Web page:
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Houston Metro Adapts Winter-Weather Tactic to Save Its Buses From Harvey’s Flooding

Harris County Metro lined up 120 buses on an elevated highway to save them from the floodwaters.

Harris County Metro lined up 120 buses on an elevated highway to save them from the floodwaters. Traffic camera image via Harris County Metro

 

Connecting state and local government leaders

A smart action by a transit agency is hailed as “a good move” during tropical storm.

When major winter storms hit the Northeastern U.S., the agencies that run the subways in New York City and the Washington, D.C.-area Metro system will move rail cars from vulnerable and exposed maintenance yards and relocate them underground for protection from the elements and being snowed-in or, in some cases, iced-in.

In New York, the subway system’s express tracks offer a good amount of storage space, while allowing the Metropolitan Transportation Authority to maintain reduced levels of service underground along the local tracks during winter storms or enough time to totally ramp down service before a service-crippling storm arrives.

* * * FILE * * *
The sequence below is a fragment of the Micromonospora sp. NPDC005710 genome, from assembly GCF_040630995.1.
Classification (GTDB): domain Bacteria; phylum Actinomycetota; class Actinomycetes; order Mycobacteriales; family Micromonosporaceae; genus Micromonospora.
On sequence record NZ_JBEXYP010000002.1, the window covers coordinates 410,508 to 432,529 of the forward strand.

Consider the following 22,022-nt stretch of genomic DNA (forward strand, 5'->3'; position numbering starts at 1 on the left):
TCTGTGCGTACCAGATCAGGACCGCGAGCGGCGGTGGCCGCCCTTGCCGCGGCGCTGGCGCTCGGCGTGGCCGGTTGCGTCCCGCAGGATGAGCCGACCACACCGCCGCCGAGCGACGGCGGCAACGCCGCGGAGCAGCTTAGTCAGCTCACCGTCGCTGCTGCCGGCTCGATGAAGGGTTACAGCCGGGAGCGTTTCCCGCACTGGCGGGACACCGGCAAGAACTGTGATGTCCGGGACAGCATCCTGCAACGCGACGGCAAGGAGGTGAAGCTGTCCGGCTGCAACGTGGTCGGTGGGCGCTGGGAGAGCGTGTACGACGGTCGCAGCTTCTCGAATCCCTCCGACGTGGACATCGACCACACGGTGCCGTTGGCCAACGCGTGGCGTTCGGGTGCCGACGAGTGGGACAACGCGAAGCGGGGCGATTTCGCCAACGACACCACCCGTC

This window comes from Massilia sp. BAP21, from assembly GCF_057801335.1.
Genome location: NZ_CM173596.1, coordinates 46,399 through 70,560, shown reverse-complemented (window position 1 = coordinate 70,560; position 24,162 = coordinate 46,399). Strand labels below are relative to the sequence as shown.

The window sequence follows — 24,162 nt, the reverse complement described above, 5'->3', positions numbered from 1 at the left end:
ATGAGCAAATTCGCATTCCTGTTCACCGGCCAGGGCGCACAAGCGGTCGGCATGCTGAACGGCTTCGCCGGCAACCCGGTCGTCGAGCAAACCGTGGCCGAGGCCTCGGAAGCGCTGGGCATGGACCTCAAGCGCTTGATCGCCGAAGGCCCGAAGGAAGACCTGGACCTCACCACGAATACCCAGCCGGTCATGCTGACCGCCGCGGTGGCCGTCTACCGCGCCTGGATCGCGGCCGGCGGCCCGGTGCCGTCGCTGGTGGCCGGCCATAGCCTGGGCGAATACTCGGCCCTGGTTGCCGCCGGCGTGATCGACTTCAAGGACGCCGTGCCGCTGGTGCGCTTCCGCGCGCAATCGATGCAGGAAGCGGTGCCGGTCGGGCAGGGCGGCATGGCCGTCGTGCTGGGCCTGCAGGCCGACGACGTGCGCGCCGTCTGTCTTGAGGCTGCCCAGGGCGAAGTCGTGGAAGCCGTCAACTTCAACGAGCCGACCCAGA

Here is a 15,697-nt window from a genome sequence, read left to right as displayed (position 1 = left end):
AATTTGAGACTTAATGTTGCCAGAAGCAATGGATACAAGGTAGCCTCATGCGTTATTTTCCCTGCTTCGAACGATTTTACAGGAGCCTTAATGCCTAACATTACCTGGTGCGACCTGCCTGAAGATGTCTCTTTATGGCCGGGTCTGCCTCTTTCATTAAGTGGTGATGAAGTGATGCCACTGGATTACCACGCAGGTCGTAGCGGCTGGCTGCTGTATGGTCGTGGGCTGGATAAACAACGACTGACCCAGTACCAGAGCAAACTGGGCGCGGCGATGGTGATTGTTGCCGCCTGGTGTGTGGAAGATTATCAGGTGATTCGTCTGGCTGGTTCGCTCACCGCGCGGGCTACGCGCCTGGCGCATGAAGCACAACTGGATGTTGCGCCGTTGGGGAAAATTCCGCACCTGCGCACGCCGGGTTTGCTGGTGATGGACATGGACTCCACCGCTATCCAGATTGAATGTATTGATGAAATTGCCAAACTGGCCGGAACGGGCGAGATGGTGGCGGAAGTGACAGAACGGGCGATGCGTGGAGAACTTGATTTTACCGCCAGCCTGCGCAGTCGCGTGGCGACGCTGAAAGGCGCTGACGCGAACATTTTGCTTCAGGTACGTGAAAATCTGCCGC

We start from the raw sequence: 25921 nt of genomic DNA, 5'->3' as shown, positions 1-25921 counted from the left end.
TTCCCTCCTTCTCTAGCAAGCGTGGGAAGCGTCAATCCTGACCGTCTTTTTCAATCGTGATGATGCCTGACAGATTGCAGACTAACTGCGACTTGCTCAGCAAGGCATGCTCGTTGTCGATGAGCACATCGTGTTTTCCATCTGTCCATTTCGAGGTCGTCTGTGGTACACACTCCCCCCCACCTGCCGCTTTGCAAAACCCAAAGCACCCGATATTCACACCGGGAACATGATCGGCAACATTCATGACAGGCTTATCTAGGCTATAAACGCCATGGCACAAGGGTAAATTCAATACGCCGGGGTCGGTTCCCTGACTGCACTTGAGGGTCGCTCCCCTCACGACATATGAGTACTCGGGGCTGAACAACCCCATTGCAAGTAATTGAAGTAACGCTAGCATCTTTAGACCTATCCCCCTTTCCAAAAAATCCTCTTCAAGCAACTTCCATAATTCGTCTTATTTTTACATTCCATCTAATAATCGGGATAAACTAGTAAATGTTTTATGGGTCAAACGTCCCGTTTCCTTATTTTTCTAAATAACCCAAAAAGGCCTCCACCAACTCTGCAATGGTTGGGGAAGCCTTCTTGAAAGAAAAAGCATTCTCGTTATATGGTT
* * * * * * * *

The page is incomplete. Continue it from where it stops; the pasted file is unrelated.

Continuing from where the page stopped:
In advance of Hurricane Harvey’s arrival in Texas, Harris County Metro, the transit agency that operates light-rail and bus service in the Houston area, had to figure out how to protect its buses parked in the low-lying Kashmere depot, located near the junction of Interstate 610 and Interstate 69, north of downtown.  

So Metro moved them to a high-occupancy vehicle lane in the center of Interstate 69, which is elevated and safely out of reach from the floodwaters, and lined the buses up, 120 of them, one by one for “a literal mile (and then some),” the agency posted on Facebook on Saturday.

"It was a great move," Metro spokesman Jerome Gray told the Houston Chronicle on Monday.

Protecting transit vehicles in advance of and during inclement weather is critically important in order to get service restarted after a storm has passed, not to mention avoiding costs to repair or replace damaged rail cars and buses.

Not planning for that can be a costly mistake.

As The Washington Post reported, following Hurricane Katrina, restarting transit service in New Orleans was difficult due to hundreds of flooded buses.

When Hurricane Sandy pushed storm surge into the coastline, bays and inlets in the greater New York City area in 2012, low-lying New Jersey Transit rail yards in Hoboken and Kearny flooded, damaging a third of the commuter rail fleet. That hobbled the system for weeks after the storm, something that could have been avoided if locomotives and rail cars would have been moved to higher ground.

With Harvey’s floodwaters making many Houston-area roads impassible, Metro has suspended all regular transit service though buses are being used to shuttle residents to shelters and assist first responders with evacuations.

Michael Grass is Executive Editor of Government Executive’s Route Fifty and is based in Seattle.

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